This game features the musical Grease which became a sensation during its age. Grease: the videogame is designed to capture the magic of the movie basically to through singing and dancing. Every bit of the visuals is funny caricatures, from the exaggerated limbs and multicolored wardrobes of the actors to the vehicles that look like something that came out of a Roger Rabbit cartoon.
Despite of the friendly and funny images that this game has, it would be better not to let kids play this game as it may contain some lyrics that are a bit for adults. You wouldn’t recognize anything wrong because you will be busy laughing and having fun because of what you see. But if you listen closely to some of the lyrics to some songs, you will notice that some of them are dirty. It wouldn’t be something you want kids to hear. Some may find it offensive but others appreciate it for a more fun filled experience.
It was quite a surprise when this game hit the market because it was its first of its kind ever to be released with the Wii Remote options. The gameplay of Grease is similar to that of guitar hero where you need to follow the arrows on a track while playing the music to pass a certain level. In addition, singing along the soundtrack of the movie has been made possible through the karaoke mode.
However, you can only sing with the soundtracks and other music on the game while being in the multiplayer mode. You cannot sing along with the game if you only play alone or on single player. The game is designed to make one player sing along and the other person take control of the dancing portion of the game. If you don’t mind being challenged to sing while playing a game, then this is game is the right game for you. To be honest I expected to learn how to dance to the music and that is what the game portrayed, but did not deliver on.
I have to say that I am a huge Lord of the Rings fan and did play the previous release of this game. However, I found that the first game was a little dry and the missions just didn't seem to strike me as a whole lot of fun. This game is a massive improvement from the previous version, though.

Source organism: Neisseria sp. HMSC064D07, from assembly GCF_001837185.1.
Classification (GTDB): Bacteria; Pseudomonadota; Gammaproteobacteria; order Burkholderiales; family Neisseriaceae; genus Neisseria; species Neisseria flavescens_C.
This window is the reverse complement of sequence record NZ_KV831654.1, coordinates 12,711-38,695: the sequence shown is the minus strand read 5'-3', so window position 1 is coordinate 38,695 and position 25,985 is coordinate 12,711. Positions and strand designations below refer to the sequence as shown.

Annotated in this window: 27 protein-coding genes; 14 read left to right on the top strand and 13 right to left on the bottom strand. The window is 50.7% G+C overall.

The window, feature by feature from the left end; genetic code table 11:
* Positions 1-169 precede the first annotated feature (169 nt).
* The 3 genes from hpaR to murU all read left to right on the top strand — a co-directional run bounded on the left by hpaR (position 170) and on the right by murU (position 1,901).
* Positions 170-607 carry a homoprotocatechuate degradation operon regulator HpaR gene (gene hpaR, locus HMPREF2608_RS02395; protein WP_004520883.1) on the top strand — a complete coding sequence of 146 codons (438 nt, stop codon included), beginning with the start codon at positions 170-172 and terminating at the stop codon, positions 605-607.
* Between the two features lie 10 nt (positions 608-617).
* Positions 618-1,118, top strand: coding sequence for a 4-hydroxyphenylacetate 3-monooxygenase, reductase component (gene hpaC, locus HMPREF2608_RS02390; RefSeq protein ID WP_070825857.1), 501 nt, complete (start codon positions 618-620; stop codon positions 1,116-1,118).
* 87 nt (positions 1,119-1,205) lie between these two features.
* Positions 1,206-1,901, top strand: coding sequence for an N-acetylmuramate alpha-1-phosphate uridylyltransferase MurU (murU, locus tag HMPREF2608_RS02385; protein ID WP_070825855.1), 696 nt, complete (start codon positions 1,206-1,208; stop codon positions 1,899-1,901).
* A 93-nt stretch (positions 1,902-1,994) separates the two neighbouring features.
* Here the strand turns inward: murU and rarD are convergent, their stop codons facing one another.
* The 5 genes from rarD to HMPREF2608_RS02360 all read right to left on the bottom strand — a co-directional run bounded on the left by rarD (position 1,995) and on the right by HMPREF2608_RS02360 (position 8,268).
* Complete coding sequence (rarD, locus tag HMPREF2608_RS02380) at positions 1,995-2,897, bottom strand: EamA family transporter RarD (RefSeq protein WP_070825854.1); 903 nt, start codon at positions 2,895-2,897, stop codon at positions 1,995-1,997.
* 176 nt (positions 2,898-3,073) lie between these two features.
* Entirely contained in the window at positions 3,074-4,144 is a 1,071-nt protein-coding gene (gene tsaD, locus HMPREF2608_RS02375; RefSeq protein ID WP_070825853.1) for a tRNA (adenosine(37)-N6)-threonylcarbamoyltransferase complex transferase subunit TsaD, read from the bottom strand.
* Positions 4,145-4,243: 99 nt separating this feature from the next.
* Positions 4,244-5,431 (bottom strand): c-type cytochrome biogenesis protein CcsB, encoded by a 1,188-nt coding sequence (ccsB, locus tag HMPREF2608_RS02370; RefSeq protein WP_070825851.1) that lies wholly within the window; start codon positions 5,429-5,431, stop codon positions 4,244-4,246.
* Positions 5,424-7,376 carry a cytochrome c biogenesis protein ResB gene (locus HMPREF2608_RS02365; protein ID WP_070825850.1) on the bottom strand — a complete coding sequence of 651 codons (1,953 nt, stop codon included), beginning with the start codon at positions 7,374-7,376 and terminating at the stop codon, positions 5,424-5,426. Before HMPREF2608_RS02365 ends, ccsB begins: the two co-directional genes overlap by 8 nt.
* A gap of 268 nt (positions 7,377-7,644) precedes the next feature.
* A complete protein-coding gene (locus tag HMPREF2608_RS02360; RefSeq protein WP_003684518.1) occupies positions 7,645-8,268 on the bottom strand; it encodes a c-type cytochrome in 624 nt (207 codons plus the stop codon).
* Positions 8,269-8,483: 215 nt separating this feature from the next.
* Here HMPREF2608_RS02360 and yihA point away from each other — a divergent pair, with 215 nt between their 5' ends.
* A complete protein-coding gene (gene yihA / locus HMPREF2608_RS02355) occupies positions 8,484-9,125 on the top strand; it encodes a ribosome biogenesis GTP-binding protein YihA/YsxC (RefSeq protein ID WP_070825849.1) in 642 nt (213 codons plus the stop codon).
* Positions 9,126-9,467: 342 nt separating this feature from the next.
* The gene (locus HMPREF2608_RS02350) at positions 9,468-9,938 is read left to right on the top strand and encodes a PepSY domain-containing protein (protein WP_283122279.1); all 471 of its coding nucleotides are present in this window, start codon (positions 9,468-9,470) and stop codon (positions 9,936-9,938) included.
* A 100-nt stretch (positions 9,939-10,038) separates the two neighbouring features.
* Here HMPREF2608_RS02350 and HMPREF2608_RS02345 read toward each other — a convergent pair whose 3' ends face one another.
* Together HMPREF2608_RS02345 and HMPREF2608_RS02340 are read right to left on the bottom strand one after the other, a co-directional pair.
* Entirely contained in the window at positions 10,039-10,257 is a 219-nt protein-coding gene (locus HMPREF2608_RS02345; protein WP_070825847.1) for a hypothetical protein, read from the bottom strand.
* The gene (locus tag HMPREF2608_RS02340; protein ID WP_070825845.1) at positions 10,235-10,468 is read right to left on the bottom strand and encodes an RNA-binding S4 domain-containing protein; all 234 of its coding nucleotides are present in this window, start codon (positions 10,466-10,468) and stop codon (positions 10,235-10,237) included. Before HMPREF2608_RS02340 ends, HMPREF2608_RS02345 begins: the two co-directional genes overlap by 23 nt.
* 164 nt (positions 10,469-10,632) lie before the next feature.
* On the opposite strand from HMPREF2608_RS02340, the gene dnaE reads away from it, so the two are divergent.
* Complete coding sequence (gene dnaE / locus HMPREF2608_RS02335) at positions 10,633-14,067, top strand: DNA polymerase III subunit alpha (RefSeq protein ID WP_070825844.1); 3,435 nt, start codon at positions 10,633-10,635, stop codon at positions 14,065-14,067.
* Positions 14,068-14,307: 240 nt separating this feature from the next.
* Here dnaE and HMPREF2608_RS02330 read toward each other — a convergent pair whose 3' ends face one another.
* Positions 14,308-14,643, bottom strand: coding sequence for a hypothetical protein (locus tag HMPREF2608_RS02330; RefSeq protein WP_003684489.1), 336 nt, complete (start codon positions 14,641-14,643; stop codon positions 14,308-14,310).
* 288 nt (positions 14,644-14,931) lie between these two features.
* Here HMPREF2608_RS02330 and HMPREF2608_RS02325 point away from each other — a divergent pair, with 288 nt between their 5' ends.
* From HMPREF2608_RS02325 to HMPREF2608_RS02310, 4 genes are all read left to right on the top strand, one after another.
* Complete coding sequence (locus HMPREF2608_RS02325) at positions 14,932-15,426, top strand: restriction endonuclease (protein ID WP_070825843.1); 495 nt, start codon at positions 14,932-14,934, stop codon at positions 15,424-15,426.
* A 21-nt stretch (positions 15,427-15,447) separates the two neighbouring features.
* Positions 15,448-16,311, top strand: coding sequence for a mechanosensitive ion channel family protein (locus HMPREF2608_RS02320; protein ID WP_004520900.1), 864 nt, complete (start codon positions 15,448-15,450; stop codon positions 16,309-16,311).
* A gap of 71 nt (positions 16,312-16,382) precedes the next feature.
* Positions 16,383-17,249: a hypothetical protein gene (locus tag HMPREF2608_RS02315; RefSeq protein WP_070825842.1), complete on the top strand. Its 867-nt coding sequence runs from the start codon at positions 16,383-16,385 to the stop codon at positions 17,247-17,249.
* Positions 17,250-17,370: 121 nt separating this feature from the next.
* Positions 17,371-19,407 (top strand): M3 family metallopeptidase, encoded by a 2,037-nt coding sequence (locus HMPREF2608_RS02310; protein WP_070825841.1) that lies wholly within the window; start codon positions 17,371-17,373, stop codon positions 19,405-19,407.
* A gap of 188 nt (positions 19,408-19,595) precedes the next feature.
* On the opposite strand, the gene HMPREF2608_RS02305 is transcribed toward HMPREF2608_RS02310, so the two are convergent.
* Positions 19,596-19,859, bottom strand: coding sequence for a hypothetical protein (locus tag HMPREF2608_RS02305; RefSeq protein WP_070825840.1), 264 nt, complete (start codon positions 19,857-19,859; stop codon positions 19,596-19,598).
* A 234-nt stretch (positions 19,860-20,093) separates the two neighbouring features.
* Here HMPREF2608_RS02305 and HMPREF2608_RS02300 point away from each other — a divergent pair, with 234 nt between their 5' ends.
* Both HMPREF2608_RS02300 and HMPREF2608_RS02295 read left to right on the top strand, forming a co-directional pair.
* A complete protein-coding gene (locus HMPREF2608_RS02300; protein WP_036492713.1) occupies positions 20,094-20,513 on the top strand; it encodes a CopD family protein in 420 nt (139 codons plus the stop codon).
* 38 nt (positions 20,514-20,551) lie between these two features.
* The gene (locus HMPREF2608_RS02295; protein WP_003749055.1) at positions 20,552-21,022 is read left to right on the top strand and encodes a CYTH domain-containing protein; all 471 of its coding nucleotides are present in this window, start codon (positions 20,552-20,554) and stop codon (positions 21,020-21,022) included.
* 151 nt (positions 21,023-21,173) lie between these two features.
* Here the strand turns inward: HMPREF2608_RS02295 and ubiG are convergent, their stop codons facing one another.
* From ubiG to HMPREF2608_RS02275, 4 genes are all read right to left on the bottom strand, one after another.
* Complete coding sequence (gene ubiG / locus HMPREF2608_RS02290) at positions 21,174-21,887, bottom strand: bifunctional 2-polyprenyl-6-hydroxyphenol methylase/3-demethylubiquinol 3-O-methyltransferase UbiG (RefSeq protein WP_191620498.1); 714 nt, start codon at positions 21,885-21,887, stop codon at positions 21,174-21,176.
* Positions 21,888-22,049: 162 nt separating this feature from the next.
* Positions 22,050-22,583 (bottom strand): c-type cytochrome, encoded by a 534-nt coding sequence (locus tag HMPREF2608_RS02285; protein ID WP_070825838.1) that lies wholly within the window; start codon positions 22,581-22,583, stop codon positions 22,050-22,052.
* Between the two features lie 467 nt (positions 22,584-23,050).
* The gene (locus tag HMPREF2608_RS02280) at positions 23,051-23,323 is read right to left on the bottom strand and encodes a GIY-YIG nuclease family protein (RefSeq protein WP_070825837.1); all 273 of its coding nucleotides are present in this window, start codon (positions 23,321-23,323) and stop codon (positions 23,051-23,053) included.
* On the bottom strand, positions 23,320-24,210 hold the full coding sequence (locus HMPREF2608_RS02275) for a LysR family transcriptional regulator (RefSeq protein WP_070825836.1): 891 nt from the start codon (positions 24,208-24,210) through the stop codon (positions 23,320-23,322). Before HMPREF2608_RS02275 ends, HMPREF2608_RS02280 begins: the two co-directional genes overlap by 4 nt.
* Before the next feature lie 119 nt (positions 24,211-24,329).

It actually focuses on a little known part of the Lord of the Rings that a lot of people don't know about. So as it turns out the war in the north between the elves, dwarves, goblins, and Mordor forces out of Dol Guldur is gigantic, and according to the histories held some of the biggest battles of the war. You will be able to play all new missions which decide the difference between good and evil.
Are you getting excited yet? Still the battles will be focused around the fight for the middle of the earth, but the campaign structure has been altered drastically. It does come with all new and exciting maps that don't get bland like the previous release of this game did. There are sixteen campaigns to play and they are mixed up so you don't get bored.
After the missions you will be able to view exciting cut scenes that really tie the whole story together quite nicely. The graphics are ascetically pleasing and even show the strategic value to winning over a certain area. Don't get me started on the in game graphics and sound; truly amazing!
The game does come with six factions in all. The three new ones are the dwarves, elves, and goblins. Like most RTS games that all have there very own special advantages and disadvantages. For example dwarves are insanely slow while goblins don't have very many defensive attributes. You will have heros as well which have their own special abilities.
I do like how the game kind of has an old school feel to it. Your bases are now free-form instead of just a set size with different build plots. You can build buildings anywhere now and even walls have a huge advantage when determining your strategy. What I really like is resource buildings now collect money constantly. You will be constantly fighting over resource spaces.
The multiplayer mode is top notch though. There are over forty maps to choose from to battle it out with people online. What I really like about it is a RISK style game where you have to move your armies around the board. It seems more of a build up and destroys the game though, compared to other RTS games. There are a handful of ways to achieve victory, which makes it a very fun and exciting long game playing experience.
EA has really made a great game that has given me hours and hours of fun, they have really hit the nail on the head with this game. If you like RTS games this then game is a jewel.